The Presidential Oral History Program is systematically and comprehensively debriefing the principal figures in the administrations of Presidents Carter, Reagan, George H.W. Bush, and Clinton, with plans to do the same for future presidents. The Program is also conducting special projects on important topics in American political history. To view this site click here. Note, this site has also been added to the OHAA Qld Delicious site.
After September 11, 2011, there was a sharp increase in hate crimes against people perceived to be Arab or Muslim in the United States. These crimes are perpetrated out of fear and ignorance and harm innocent people while deepening mistrust. To help counter Islamophobia by educating our community about Muslims and Arabs, this project collected several oral histories of Muslims who study and work at the Anne Arundel Community College. Stereotypes fly in the face of the stories of these Americans in their own words. Check out this site here.
In November 2004, Nona Panova was being interviewed by a researcher from the Russian human rights organization Memorial, working on an oral history project about private life in the Stalin era. Nona, a 75-year-old woman whose father had been arrested during the purges of the 1930s, had been talking for several hours about her upbringing in St. Petersburg and her family when she saw the tape recorder with its microphone and panicked. Read full story here.
A growing and aging collection of books, manuscripts, photographs and other materials related to the history of San Juan Bautista have increased the need for digital preservation of the artifacts. That prompted volunteer Ken Halla and other members of the town’s Historical Society to begin The Digital San Juan Bautista Project, designed to use modern technology to save the written and oral history of the town for future generations. For full story click here.
There’s a new middle and high school resource just in time for LGBT History Month that’s designed to help educators integrate lesbian, gay, bisexual, and transgender history, people, and issues into their instructional programs. Unheard Voices, created in collaboration with the Gay, Lesbian & Straight Education Network, the Anti-Defamation League, and StoryCorps, includes five lesson plans built around brief audio interviews with nine people who witnessed or helped shape LGBT history in some way. For full story click here.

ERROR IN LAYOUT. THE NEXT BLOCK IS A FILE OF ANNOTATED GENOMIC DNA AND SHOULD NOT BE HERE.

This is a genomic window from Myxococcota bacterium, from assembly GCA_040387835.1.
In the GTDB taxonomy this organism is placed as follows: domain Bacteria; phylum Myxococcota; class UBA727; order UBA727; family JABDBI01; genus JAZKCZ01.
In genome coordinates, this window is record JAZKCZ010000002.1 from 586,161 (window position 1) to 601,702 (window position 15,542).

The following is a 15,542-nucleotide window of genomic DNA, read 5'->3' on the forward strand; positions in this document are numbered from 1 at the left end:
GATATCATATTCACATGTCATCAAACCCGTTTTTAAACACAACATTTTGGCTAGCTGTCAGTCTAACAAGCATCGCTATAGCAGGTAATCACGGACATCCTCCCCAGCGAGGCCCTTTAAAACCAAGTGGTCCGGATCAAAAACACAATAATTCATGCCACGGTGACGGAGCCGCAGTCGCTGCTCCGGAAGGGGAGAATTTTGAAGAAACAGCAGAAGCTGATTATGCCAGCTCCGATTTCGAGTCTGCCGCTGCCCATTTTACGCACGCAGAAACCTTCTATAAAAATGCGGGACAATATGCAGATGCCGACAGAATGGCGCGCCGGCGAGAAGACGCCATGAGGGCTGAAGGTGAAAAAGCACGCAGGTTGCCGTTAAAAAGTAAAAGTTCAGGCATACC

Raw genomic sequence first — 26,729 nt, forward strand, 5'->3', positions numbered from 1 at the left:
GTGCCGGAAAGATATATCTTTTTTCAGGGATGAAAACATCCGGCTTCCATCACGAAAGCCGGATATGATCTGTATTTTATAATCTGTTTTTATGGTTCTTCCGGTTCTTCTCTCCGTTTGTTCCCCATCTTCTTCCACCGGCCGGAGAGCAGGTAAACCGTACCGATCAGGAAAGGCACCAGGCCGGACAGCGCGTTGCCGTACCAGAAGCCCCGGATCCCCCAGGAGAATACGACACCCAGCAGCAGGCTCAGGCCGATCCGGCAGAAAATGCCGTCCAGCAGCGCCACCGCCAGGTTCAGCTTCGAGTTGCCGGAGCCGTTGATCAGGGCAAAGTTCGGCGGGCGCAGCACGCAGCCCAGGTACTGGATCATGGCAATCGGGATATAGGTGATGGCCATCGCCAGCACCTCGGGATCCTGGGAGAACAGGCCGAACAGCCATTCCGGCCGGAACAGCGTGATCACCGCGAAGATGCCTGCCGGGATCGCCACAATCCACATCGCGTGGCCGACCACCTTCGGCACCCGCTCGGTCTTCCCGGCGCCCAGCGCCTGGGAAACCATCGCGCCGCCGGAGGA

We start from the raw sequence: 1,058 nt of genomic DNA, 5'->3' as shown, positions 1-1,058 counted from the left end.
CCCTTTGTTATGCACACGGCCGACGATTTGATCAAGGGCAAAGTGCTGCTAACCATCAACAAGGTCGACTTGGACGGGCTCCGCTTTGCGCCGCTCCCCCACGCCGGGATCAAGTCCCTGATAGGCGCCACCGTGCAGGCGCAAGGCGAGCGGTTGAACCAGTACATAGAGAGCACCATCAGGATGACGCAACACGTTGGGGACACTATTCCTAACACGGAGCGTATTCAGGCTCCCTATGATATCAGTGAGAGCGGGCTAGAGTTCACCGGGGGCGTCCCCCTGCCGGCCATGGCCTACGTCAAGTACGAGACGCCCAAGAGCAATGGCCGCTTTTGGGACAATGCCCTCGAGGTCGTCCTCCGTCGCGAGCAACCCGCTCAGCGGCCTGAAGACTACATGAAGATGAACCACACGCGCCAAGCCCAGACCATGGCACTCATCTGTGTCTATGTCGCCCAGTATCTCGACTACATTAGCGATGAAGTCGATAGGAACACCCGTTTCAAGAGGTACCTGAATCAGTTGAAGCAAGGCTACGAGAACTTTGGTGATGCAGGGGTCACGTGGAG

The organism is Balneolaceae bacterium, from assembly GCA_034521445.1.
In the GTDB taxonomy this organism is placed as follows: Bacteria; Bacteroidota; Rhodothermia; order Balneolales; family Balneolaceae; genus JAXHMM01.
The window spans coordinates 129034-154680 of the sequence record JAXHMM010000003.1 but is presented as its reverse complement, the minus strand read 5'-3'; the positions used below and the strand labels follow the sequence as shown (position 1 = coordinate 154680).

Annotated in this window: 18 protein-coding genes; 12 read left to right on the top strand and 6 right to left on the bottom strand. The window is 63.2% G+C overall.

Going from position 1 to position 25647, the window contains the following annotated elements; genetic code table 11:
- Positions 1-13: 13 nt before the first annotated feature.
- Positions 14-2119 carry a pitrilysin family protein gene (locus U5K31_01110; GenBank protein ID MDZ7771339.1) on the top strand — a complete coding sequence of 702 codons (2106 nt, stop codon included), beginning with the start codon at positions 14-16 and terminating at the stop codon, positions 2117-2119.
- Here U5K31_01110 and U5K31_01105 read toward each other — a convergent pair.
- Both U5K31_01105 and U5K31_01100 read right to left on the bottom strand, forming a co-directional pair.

If you have read The Help or seen the movie, you will find this interesting – “You’re the real Miss Skeeter!” people often exclaim when they meet Susan Tucker. Not well-known outside African-American or women’s studies, Tucker assembled, in the late 1970s, an important collection of oral history narratives about black domestic workers in the segregated South, which preceded and later contributed to “The Help.” Interestingly, Tucker’s personal history closely resembles that of Skeeter Phelan, a central character in Kathryn Stockett’s novel. Tucker began working on her book at age 29. The experience of researching and writing “Telling Memories Among Southern Women” established Tucker’s life’s work. In 1985, she became a fellow at the Newcomb College Center for Research on Women. She is currently the archivist at the Newcomb College Institute. For full story click here.
“The Cyprus Oral History and Living Memory Project” brings together a team of qualitative researchers from Cyprus and abroad, including oral history expert research Dr William Ayers, and led by Frederick University’s Nicoletta Christodoulou. Christodoulou said yesterday: “The general purpose of the project was to record in notes and photographs and sketches, on audio and video, the voices and words of the people of Cyprus themselves -folks from every community – to capture their memories from the events of 1974…as an approach to teaching about the conflict and promoting reconciliation and peace education.” For full story click here.
The Australian Generations project has begun recording 300 life stories across the nation – not from the elite or the powerful but from everyday people born between the 1920s and 1980s. The stories would be stored forever in the National Library’s digital archive and used in an ABC Radio National history series – and it was the basis for a unique study of generational memory. For the full story click here. Also for the story of Radio National’s involvement click here.
Capturing the stories of elderly residents is the idea behind a new project recently launched at BCS Maranoa in Alstonville. Interactive Life Stories is an oral history project conducted by Sharon Dean, a journalist with a PhD in writing from Griffith University. The purpose of her program is to empower residents to share their stories with staff, their families and each other. For full story, click here.
The Rona Tranby Trust, a project linking Jewish and Aboriginal communities, has celebrated the 20th anniversary of its work archiving oral Aboriginal history. Following the deaths of Jewish immigrants Tom and Eva Rona in a car accident near Taree in 1987, solicitor Roland Gridiger found himself in search of a project for the betterment of the Aboriginal community as set down in the deceased couple’s will. The Ronas, Holocaust survivors, had been social activists who wanted to make a connection between the two communities. Read full story here.